Collaborating agencies on the project include the U.S. Geological Survey and the National Weather Service, and local county and state partners such as New Castle County, the Delaware Department of Natural Resources and Environmental Control (DNREC) and the Delaware Emergency Management Agency, among others.
Co-principal investigators involved in the UD project are:
- Kevin Brinson, director, Delaware Environmental Observing System (DEOS);
- Hunter Brown, operations manager, UD Robotic Discoveries Laboratories;
- Christina Callahan, lead scientist, Delaware Environmental Monitoring and Analysis Center (DEMAC); and
- Dan Leathers, state climatologist and professor in the Department of Geography.
Christina Callahan from DEMAC will develop and host the database and support a public website for HWM and peak storm tide data. The interactive website will include maps of maximum water levels at many observation locations throughout Delaware.
Participating agencies will be able to contribute, and use, the information.
Educational tools for identifying and documenting high water marks, including how the information is recorded (paper, tablet, phone), may also evolve from the project.
Bringing constituents together
In November, the research team hosted a workshop for local, county, state and federal constituents to discuss how HWM data currently is captured and to discuss ways to improve data sharing and pre- and post-storm activities. The workshop took place at the Delaware National Estuarine Research Reserve St. Jones Training Center in Kitts Hummock.
âCoordination is a large part of the project. The willingness of our partners to collaborate and share information is helping us create an online repository for data that previously was stored in books, reports and on computers. We are building something that will be useful, now and into the future,â said John Callahan.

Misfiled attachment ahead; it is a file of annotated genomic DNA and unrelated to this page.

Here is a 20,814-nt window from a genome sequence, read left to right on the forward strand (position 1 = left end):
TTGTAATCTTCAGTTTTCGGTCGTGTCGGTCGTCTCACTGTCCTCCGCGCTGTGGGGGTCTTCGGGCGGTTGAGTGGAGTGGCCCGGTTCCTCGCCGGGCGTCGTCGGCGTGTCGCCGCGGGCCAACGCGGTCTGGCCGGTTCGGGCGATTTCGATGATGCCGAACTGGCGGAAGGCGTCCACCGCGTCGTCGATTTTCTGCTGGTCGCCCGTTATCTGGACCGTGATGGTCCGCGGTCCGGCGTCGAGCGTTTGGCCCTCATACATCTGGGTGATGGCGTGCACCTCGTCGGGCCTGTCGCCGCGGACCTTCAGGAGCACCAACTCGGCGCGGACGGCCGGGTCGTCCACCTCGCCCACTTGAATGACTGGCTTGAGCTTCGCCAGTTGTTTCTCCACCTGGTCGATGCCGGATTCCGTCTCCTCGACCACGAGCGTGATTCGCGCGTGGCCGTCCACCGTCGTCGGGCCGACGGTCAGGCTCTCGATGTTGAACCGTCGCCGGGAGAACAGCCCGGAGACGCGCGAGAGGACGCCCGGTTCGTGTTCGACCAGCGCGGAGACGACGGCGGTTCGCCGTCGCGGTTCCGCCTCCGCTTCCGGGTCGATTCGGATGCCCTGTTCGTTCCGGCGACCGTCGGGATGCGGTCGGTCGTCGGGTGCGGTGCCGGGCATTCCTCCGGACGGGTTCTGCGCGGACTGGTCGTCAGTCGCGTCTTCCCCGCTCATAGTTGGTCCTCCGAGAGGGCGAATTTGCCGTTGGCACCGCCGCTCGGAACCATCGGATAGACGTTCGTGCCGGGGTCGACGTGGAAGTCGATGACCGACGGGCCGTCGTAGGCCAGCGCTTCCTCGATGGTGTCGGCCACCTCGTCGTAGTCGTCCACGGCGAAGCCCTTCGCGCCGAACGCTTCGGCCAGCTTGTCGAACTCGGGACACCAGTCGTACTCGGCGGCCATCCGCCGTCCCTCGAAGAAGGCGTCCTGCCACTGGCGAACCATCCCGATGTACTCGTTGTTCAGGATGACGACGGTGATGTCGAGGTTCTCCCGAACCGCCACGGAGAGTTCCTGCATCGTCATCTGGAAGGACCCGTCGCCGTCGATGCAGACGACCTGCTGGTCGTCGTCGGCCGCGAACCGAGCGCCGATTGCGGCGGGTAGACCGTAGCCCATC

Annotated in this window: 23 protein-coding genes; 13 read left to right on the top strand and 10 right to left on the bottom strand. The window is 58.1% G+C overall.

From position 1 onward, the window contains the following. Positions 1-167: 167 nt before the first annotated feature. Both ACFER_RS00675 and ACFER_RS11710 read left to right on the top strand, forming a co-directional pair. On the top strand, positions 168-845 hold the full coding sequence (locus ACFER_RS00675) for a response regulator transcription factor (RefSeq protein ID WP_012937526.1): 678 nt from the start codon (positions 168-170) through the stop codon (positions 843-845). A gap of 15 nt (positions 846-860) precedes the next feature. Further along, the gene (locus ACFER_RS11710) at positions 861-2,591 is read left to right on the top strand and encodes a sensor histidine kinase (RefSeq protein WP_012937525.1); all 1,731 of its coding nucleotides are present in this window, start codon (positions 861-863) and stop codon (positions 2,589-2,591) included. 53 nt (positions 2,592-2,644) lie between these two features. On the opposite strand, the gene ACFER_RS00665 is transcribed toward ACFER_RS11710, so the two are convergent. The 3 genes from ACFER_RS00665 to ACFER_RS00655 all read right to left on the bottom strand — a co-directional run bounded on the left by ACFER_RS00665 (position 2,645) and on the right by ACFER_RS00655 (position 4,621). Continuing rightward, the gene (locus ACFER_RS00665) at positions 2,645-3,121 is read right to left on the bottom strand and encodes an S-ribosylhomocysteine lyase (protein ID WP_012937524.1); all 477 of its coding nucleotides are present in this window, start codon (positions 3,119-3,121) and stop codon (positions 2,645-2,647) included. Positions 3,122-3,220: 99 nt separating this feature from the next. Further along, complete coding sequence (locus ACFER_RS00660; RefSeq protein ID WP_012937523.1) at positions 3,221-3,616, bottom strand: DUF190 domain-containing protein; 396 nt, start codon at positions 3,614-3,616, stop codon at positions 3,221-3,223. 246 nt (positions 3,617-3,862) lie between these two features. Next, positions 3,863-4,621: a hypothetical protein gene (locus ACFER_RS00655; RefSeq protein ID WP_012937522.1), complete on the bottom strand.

Monitoring efforts for future storms will focus on high-risk areas and those areas most vulnerable to a particular flood event. Working with partner agencies, Brinson will select sites to deploy mobile sensors during future storm events.
âWe want to place our sensors in gap areas â sites not currently monitored by other agencies â to achieve the best possible coverage statewide,â said Brinson.
The pressure-based sensors run on long-lasting lithium batteries and measure and record water depth at various intervals (minutes, hours) for several months before data collection is required. The measurements will be used to determine water surface elevation and extent throughout the affected areas. Multiple measurements over time will allow the researchers to account for disparities due to tides, winds and other factors.
âIn terms of total dollars, damage, risk and recurrence, flooding is the number one environmental hazard that Delaware faces year in and year out,â said Brinson. âDocumenting and understanding flooding is something we as a state have not done sufficiently. This project to document high water marks is one piece in completing that puzzle.â
Article by Karen B. Roberts
Photos by Evan Krape and courtesy of Delaware Sea Grant
For questions and information, contact DGS at